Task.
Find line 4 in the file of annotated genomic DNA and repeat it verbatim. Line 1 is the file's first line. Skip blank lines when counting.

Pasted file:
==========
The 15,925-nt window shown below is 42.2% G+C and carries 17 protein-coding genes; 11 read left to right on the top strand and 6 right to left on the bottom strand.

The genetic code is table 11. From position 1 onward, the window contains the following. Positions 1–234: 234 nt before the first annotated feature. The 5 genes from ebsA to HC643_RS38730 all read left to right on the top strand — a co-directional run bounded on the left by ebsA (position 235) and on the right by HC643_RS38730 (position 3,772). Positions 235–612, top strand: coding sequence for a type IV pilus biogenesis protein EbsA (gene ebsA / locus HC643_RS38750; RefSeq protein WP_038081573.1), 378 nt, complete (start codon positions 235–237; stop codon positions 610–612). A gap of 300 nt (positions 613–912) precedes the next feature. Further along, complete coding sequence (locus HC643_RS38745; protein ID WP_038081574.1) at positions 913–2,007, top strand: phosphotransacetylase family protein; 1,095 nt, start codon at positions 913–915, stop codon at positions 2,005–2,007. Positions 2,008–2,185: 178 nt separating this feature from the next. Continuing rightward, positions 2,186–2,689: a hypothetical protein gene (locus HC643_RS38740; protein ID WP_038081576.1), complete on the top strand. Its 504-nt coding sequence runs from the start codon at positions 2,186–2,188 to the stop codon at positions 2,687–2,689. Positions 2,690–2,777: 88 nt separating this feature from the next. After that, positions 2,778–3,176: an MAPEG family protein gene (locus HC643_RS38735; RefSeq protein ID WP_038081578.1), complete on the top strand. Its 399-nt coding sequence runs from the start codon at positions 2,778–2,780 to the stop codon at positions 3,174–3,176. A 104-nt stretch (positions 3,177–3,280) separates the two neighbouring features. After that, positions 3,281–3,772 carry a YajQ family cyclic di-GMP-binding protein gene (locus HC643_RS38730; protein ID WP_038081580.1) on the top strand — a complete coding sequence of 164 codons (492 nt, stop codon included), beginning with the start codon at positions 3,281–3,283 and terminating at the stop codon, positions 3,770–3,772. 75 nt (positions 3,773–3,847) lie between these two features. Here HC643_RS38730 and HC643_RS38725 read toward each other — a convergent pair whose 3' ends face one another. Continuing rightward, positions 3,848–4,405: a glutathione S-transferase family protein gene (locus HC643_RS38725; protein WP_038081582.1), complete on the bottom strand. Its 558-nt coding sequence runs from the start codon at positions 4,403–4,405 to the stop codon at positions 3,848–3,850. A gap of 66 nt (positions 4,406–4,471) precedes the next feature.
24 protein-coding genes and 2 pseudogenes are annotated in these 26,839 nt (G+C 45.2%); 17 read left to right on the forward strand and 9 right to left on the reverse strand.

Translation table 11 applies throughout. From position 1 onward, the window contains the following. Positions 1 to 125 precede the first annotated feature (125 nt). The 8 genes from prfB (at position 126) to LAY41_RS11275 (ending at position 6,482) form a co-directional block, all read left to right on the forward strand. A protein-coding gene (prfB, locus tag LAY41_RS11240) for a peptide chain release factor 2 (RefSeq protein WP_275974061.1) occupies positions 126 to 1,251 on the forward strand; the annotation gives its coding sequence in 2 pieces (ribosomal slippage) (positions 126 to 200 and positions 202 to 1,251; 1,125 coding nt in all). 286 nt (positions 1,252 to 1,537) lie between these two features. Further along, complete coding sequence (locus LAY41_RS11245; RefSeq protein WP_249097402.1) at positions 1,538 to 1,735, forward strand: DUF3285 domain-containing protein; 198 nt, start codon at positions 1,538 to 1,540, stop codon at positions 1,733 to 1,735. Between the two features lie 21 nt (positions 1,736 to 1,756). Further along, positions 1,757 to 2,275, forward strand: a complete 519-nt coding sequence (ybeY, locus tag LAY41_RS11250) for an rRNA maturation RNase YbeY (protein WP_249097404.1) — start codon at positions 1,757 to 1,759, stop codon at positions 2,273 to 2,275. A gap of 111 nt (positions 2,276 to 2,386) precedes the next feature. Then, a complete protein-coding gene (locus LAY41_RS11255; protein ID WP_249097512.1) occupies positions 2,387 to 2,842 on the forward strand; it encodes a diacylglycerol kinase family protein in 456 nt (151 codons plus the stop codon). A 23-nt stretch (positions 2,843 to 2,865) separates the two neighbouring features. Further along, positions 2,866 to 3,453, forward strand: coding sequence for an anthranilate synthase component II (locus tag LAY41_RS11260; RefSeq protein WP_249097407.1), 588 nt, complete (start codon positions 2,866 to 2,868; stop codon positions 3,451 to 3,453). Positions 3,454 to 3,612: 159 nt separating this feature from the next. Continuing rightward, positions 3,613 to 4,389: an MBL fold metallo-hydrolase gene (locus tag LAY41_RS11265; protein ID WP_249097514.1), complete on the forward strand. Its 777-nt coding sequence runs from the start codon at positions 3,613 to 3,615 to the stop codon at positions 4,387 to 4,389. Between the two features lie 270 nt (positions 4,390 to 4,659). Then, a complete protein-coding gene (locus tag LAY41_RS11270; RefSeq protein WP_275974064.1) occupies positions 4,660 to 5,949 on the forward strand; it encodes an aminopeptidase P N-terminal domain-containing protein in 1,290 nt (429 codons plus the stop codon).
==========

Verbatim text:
Translation table 11 applies throughout. From position 1 onward, the window contains the following. Positions 1 to 125 precede the first annotated feature (125 nt). The 8 genes from prfB (at position 126) to LAY41_RS11275 (ending at position 6,482) form a co-directional block, all read left to right on the forward strand. A protein-coding gene (prfB, locus tag LAY41_RS11240) for a peptide chain release factor 2 (RefSeq protein WP_275974061.1) occupies positions 126 to 1,251 on the forward strand; the annotation gives its coding sequence in 2 pieces (ribosomal slippage) (positions 126 to 200 and positions 202 to 1,251; 1,125 coding nt in all). 286 nt (positions 1,252 to 1,537) lie between these two features. Further along, complete coding sequence (locus LAY41_RS11245; RefSeq protein WP_249097402.1) at positions 1,538 to 1,735, forward strand: DUF3285 domain-containing protein; 198 nt, start codon at positions 1,538 to 1,540, stop codon at positions 1,733 to 1,735. Between the two features lie 21 nt (positions 1,736 to 1,756). Further along, positions 1,757 to 2,275, forward strand: a complete 519-nt coding sequence (ybeY, locus tag LAY41_RS11250) for an rRNA maturation RNase YbeY (protein WP_249097404.1) — start codon at positions 1,757 to 1,759, stop codon at positions 2,273 to 2,275. A gap of 111 nt (positions 2,276 to 2,386) precedes the next feature. Then, a complete protein-coding gene (locus LAY41_RS11255; protein ID WP_249097512.1) occupies positions 2,387 to 2,842 on the forward strand; it encodes a diacylglycerol kinase family protein in 456 nt (151 codons plus the stop codon). A 23-nt stretch (positions 2,843 to 2,865) separates the two neighbouring features. Further along, positions 2,866 to 3,453, forward strand: coding sequence for an anthranilate synthase component II (locus tag LAY41_RS11260; RefSeq protein WP_249097407.1), 588 nt, complete (start codon positions 2,866 to 2,868; stop codon positions 3,451 to 3,453). Positions 3,454 to 3,612: 159 nt separating this feature from the next. Continuing rightward, positions 3,613 to 4,389: an MBL fold metallo-hydrolase gene (locus tag LAY41_RS11265; protein ID WP_249097514.1), complete on the forward strand. Its 777-nt coding sequence runs from the start codon at positions 3,613 to 3,615 to the stop codon at positions 4,387 to 4,389. Between the two features lie 270 nt (positions 4,390 to 4,659). Then, a complete protein-coding gene (locus tag LAY41_RS11270; RefSeq protein WP_275974064.1) occupies positions 4,660 to 5,949 on the forward strand; it encodes an aminopeptidase P N-terminal domain-containing protein in 1,290 nt (429 codons plus the stop codon).